You’ve been dreaming of a vacation. No, not Disney World or any other place where costumed characters walk around with plastered smiles, cheerfully worded songs play on repeat and meals consist of chicken strips and fries made into smiley faces. In fact, you don’t want to vacation with children at all. Whether or not you have kids to call your own, sometimes you just need a relaxing vacation minus the cries, whines and pleading that’s unavoidable when grown-ups and tikes under 4 feet tall intermingle.
Hire a babysitter and leave the kids at home, because a childfree foray into paradise is possible. Check these options out:
ShutterstockAdult Only Resorts |
Your best guarantee for finding childfree peace is to go somewhere no kids are allowed. These grown up vacation spots cater to adults only. Guests under the age of 16 or 18 years old are restricted, and activities are geared towards relaxation, luxury and cuisine rather than toys, games and rides.
Canopied beds, spa amenities, extravagantly prepared dishes, phenomenal views and elegant décor are the trademarks of many of these such resorts. It’s the perfect prescription for recovery and refreshment before going back to tackling the unpredictability of life as a parent.
Bed and Breakfasts | If you’re looking for something more quaint and charming than the vast beachside resorts, check yourself in for a weekend at a B&B. These Old World boarding houses are not what a family-friendly vacation makes. They’re quiet, full of breakable antiques, no televisions and encourage slow mornings with a cup of tea – A.K.A. they’re basically child repellants.
Bed and breakfasts are the perfect getaway – more affordable than their franchise hotel counterparts and full of personalized touches. Wake up to a homemade breakfast and chat over coffee with the owner about the can’t-miss shops in the area. Stay snuggled in bed, light a fire in the hearth and read that book you’ve been meaning to. It’s a temporary escape into a bubble bath nirvana.
ShutterstockCruise into the Sunset |
Don’t worry, this isn’t a trap. It may seem counterintuitive to voluntarily place yourself in a moving vessel, which very may contain screaming kids. With some careful planning, though, a cruise can become your safe haven on water. Most cruise lines won’t restrict against little ones, but you can strategically avoid them.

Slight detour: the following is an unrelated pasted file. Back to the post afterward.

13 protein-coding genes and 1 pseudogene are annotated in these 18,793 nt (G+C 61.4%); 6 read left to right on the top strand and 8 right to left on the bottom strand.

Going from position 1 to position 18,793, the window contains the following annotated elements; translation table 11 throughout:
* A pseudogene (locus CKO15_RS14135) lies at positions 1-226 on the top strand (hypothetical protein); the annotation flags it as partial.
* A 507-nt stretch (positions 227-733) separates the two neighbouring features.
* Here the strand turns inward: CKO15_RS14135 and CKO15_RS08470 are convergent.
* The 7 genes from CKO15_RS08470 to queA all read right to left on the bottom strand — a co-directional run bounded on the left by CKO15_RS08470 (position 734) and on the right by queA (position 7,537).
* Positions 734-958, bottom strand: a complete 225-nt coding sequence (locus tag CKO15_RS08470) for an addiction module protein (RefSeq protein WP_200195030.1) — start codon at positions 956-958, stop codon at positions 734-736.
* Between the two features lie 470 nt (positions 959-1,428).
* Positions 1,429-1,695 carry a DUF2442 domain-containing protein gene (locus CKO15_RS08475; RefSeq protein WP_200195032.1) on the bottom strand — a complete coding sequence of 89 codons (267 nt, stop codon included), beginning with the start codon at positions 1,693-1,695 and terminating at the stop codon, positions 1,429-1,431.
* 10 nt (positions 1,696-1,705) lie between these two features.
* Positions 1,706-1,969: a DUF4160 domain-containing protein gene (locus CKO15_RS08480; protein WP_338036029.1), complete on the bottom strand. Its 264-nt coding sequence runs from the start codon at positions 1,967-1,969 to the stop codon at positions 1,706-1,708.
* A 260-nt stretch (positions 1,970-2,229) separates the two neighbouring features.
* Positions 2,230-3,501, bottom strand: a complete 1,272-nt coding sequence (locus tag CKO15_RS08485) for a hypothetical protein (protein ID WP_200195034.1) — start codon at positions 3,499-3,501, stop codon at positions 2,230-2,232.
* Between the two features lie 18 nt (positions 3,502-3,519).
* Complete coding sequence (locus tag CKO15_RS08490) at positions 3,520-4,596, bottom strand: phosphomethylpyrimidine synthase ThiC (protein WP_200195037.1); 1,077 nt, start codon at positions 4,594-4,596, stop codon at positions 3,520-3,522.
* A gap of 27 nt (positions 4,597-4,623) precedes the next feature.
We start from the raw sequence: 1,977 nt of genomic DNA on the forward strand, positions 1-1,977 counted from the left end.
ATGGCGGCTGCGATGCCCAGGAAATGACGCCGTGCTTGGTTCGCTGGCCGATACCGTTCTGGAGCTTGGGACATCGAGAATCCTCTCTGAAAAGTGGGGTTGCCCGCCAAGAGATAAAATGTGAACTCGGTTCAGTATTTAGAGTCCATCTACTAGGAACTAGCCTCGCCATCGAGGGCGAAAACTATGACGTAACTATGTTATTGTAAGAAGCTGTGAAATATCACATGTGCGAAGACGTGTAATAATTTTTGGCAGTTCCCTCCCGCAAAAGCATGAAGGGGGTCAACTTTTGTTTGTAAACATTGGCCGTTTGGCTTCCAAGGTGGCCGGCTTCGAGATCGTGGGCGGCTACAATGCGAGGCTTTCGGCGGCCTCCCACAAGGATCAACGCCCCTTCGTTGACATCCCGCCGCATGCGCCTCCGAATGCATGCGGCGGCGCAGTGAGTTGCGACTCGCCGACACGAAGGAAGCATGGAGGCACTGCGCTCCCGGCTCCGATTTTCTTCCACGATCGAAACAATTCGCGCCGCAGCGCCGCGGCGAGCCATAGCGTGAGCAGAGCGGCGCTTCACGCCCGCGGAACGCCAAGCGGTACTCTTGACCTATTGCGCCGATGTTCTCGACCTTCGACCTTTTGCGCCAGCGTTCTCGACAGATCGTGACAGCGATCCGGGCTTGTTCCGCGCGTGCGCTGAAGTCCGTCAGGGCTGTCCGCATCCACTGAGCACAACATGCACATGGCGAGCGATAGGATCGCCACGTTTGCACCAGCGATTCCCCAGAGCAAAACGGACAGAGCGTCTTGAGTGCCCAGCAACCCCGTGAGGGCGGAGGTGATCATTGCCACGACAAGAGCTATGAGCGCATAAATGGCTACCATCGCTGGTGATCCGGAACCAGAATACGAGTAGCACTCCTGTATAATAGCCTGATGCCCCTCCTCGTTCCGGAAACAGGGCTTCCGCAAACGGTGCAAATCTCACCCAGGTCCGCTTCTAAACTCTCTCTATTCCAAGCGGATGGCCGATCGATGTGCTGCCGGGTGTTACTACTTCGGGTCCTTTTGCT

If you choose a longer itinerary that includes stops at ports in far-off lands, you cut down your chance of families joining you aboard. Further decrease this risk by planning it around summer and school breaks and parents take to the skies, roads and waters with their tikes for trips. Spend some time researching as well though, some cruise ships do make arrangements for grown-ups. You may find an offering of an entire deck of adults only cabins, pools reserved solely for those above the age of 21 (complete with bar, yay!) and roped off sanctuaries where you must be a VMP (very mature person) to enter.
Childfree Months | Industry experts have the insight on what months you’ll see more or less kids running down the hallways of your hotel, pushing a baggage cart like they’re competing in NASCAR. What’s been dubbed the “romance months” include May and September, and kids are most likely to be studiously in their desks due to end-of-year final examinations and the kick-off of the new school year. Early June and October tend to be safe bets as well. Take caution as you approach breaks, though. If you’re dying for a spring escape from dreary winter, schedule it earlier in the season in February rather than March when the gates are thrown open to the very young and energetic masses.
ShutterstockAvoid Family-Friendly |
The words “family-friendly” should instill an automatic reject reflex in you. It’s a red flag for anyone looking for best places to vacation away from tots. You’ve been warned, so don’t be surprised when you’re lured in by a good deal to have it ruined by strollers rolling over your toes. If you absolutely must, then make friends with your concierge and the front desk quickly. Be open with them that you’d prefer a room far away from rambunctious families. They’ll likely do their best to help you out. Inquire about any off-limit to kids areas. You might find the adults only spa is your perfect answer for a reprieve from other people’s kids.
On the flipside, Bring the Kids! The 5 Best Islands for Families.
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